|Daily mean °F (°C)||43.1
|Average low °F (°C)||33.0
|Mean minimum °F (°C)||15
|Record low °F (°C)||−4
|Average precipitation inches (mm)||3.91
|Average snowfall inches (cm)||1.6
|Average precipitation days (≥ 0.01 in)||11.3||10.4||11.3||9.9||10.9||10.4||11.9||12.0||10.5||8.4||9.4||11.2||127.6|
|Average snowy days (≥ 0.1 in)||0.9||0.5||0.1||0.0||0.0||0.0||0.0||0.0||0.0||0.0||0.0||0.3||1.8|
|U.S. Decennial Census|
As of the census of 2010, there were 174,263 residents in the Greenville MSA, 130,204 households, and 110,997 residents residing within five miles (8.0 km) of the city limit. The population density was 2,364.6 people per square mile (912.8/km2), making Greenville the densest city in Eastern North Carolina. There were 130,204 housing units at an average density of 1,100.4 per square mile (424.8/km2). The racial composition of the city was: 60.20% White, 32.14% African American, 5.06% Hispanic or Latino American, 1.82% Asian American, 0.80% Native American, 0.04% Native Hawaiian or Other Pacific Islander, 1.01% some other race, and 1.29% two or more races.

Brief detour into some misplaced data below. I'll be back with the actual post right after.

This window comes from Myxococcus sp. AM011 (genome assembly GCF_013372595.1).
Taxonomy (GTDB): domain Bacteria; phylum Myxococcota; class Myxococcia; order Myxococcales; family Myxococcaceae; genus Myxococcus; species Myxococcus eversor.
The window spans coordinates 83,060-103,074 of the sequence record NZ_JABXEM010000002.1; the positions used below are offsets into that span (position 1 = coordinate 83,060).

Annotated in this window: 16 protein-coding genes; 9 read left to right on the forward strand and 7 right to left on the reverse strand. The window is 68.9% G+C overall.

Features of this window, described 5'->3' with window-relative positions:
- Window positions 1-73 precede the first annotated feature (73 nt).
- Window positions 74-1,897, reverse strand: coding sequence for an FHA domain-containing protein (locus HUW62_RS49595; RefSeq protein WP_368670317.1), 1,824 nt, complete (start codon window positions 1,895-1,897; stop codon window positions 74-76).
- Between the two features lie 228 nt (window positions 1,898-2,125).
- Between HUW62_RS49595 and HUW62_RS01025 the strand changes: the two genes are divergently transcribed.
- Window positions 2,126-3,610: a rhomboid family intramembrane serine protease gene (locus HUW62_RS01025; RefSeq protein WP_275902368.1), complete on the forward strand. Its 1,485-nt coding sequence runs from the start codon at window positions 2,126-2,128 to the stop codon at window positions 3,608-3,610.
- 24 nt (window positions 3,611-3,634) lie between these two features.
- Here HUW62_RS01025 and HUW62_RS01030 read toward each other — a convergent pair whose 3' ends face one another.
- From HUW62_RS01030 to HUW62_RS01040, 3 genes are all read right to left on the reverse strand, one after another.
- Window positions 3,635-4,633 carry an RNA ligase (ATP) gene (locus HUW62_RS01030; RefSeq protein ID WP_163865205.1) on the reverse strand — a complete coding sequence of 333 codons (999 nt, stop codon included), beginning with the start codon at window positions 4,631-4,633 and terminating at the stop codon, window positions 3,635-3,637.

There were 25,204 households, out of which 23.0% had children under the age of 18 living with them, 30.8% were married couples living together, 13.8% had a female householder with no husband present, and 52.4% were non-families. 35.4% of all households were made up of individuals, and 6.4% had someone living alone who was 65 years of age or older. The average household size was 2.18 and the average family size was 2.91.
In the city, the age distribution of the population showed 18.8% under the age of 18, 28.7% from 18 to 24, 28.2% from 25 to 44, 15.5% from 45 to 64, and 8.8% who were 65 years of age or older. The median age was 26 years. For every 100 females, there were 86.2 males. For every 100 females age 18 and over, there were 82.9 males.